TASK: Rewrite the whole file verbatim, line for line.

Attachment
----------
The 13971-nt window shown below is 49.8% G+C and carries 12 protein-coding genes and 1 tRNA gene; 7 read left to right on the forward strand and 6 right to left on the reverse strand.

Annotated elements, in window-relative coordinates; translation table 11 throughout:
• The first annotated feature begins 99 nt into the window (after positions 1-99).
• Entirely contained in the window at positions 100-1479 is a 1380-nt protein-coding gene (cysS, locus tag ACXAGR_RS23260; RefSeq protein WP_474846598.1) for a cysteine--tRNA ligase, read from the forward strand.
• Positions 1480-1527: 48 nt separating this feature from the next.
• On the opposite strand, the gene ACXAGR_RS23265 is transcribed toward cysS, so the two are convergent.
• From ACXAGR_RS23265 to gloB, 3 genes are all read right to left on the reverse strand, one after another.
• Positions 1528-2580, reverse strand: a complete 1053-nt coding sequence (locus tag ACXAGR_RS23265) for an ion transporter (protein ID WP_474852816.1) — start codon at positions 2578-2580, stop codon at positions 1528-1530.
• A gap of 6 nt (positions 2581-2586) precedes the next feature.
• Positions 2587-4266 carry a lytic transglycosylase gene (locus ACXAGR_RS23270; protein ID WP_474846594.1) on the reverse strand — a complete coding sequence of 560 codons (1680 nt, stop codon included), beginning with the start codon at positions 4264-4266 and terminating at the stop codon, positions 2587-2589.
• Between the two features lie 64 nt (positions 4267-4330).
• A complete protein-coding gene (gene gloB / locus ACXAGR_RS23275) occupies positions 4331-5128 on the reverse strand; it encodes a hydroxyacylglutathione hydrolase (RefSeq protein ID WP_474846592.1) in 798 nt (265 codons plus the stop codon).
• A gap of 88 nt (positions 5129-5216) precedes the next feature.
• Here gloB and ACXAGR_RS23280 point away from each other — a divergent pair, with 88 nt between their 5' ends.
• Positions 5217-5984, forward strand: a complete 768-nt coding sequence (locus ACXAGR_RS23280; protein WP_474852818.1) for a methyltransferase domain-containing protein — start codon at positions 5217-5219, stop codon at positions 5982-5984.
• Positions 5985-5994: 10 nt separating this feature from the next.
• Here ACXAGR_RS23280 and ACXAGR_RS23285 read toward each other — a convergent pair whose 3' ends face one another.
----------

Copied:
The 13971-nt window shown below is 49.8% G+C and carries 12 protein-coding genes and 1 tRNA gene; 7 read left to right on the forward strand and 6 right to left on the reverse strand.

Annotated elements, in window-relative coordinates; translation table 11 throughout:
• The first annotated feature begins 99 nt into the window (after positions 1-99).
• Entirely contained in the window at positions 100-1479 is a 1380-nt protein-coding gene (cysS, locus tag ACXAGR_RS23260; RefSeq protein WP_474846598.1) for a cysteine--tRNA ligase, read from the forward strand.
• Positions 1480-1527: 48 nt separating this feature from the next.
• On the opposite strand, the gene ACXAGR_RS23265 is transcribed toward cysS, so the two are convergent.
• From ACXAGR_RS23265 to gloB, 3 genes are all read right to left on the reverse strand, one after another.
• Positions 1528-2580, reverse strand: a complete 1053-nt coding sequence (locus tag ACXAGR_RS23265) for an ion transporter (protein ID WP_474852816.1) — start codon at positions 2578-2580, stop codon at positions 1528-1530.
• A gap of 6 nt (positions 2581-2586) precedes the next feature.
• Positions 2587-4266 carry a lytic transglycosylase gene (locus ACXAGR_RS23270; protein ID WP_474846594.1) on the reverse strand — a complete coding sequence of 560 codons (1680 nt, stop codon included), beginning with the start codon at positions 4264-4266 and terminating at the stop codon, positions 2587-2589.
• Between the two features lie 64 nt (positions 4267-4330).
• A complete protein-coding gene (gene gloB / locus ACXAGR_RS23275) occupies positions 4331-5128 on the reverse strand; it encodes a hydroxyacylglutathione hydrolase (RefSeq protein ID WP_474846592.1) in 798 nt (265 codons plus the stop codon).
• A gap of 88 nt (positions 5129-5216) precedes the next feature.
• Here gloB and ACXAGR_RS23280 point away from each other — a divergent pair, with 88 nt between their 5' ends.
• Positions 5217-5984, forward strand: a complete 768-nt coding sequence (locus ACXAGR_RS23280; protein WP_474852818.1) for a methyltransferase domain-containing protein — start codon at positions 5217-5219, stop codon at positions 5982-5984.
• Positions 5985-5994: 10 nt separating this feature from the next.
• Here ACXAGR_RS23280 and ACXAGR_RS23285 read toward each other — a convergent pair whose 3' ends face one another.